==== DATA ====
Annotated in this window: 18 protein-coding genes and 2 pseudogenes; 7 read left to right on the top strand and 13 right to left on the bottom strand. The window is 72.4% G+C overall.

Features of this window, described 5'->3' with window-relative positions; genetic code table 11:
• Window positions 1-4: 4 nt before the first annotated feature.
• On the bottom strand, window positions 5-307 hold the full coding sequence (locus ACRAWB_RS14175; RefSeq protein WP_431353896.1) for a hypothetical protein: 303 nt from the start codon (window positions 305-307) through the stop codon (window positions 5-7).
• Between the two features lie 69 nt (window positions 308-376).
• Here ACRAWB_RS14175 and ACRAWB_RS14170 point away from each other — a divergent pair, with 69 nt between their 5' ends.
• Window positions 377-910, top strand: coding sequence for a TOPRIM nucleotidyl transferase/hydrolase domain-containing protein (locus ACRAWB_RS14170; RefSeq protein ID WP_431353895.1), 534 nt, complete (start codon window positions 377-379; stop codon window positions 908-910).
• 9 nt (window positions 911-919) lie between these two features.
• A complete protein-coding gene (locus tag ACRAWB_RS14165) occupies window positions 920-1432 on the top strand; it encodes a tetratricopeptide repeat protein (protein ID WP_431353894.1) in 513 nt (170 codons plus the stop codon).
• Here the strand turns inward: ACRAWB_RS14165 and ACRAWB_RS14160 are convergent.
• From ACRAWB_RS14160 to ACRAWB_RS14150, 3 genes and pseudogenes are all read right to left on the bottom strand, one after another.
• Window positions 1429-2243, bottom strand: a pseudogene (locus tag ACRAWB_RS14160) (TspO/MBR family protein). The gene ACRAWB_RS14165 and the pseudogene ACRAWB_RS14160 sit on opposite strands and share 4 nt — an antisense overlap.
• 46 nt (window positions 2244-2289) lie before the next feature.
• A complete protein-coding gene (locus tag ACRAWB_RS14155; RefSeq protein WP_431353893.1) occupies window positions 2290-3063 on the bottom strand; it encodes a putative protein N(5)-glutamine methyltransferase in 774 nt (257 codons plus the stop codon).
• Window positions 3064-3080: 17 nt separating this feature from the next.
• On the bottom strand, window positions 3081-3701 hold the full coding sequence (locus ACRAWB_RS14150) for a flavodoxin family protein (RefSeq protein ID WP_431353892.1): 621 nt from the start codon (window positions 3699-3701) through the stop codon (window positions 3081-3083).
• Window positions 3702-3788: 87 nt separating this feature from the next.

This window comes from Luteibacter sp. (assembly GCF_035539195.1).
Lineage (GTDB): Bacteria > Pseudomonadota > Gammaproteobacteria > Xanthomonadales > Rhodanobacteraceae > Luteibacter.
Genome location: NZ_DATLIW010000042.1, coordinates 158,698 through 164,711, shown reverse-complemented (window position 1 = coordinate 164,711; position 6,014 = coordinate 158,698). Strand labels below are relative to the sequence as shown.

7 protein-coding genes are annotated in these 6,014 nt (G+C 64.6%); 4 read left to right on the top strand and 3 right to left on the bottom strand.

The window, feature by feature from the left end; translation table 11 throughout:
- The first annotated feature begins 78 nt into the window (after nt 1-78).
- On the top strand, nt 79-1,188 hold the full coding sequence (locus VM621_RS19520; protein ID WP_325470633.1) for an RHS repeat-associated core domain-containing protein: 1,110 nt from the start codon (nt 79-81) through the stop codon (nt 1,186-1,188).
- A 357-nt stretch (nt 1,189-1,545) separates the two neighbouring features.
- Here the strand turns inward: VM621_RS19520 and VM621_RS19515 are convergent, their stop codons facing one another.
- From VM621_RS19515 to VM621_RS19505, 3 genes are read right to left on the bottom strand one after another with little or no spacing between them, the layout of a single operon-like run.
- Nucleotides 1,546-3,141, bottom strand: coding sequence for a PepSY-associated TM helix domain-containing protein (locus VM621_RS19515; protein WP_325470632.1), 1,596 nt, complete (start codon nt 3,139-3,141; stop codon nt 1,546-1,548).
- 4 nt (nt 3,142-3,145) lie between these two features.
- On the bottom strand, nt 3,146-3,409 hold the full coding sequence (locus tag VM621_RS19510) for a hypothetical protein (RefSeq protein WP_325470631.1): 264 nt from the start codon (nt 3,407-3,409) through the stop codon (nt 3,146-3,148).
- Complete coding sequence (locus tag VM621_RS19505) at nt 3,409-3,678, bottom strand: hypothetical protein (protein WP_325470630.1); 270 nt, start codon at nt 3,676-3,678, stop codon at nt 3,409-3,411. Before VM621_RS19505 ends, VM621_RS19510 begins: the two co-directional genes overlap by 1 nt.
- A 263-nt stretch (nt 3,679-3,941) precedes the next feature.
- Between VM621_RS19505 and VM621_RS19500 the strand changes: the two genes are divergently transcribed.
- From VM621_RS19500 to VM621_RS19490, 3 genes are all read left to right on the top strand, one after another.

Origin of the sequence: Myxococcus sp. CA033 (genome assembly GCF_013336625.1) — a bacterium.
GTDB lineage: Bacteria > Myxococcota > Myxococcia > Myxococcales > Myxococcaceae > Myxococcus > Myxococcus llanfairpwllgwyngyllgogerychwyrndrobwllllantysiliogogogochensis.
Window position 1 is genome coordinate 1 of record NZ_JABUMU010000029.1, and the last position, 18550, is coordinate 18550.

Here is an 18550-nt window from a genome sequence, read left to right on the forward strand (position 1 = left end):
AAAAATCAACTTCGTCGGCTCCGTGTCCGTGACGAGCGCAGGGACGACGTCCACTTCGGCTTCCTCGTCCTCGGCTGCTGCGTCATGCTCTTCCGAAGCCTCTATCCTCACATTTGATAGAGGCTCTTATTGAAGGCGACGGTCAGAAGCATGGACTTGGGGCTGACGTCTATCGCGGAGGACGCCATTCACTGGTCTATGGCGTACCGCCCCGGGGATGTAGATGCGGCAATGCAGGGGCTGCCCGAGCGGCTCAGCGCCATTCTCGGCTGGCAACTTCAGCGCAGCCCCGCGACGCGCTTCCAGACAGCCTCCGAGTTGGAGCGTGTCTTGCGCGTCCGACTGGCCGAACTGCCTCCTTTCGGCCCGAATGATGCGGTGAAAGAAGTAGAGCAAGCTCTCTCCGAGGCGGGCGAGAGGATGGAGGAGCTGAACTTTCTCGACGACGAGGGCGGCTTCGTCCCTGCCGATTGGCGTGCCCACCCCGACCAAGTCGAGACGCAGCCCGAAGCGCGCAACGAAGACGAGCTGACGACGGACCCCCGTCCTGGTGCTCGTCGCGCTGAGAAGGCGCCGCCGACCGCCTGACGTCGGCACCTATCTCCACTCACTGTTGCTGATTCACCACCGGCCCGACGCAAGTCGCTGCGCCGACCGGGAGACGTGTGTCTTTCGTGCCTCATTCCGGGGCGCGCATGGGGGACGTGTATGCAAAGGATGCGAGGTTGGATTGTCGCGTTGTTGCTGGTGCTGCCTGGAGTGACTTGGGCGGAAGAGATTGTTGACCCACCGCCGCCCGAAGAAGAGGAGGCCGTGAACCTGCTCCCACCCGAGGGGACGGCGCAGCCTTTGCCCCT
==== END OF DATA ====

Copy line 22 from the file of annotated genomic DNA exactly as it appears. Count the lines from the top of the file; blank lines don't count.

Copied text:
The window, feature by feature from the left end; translation table 11 throughout: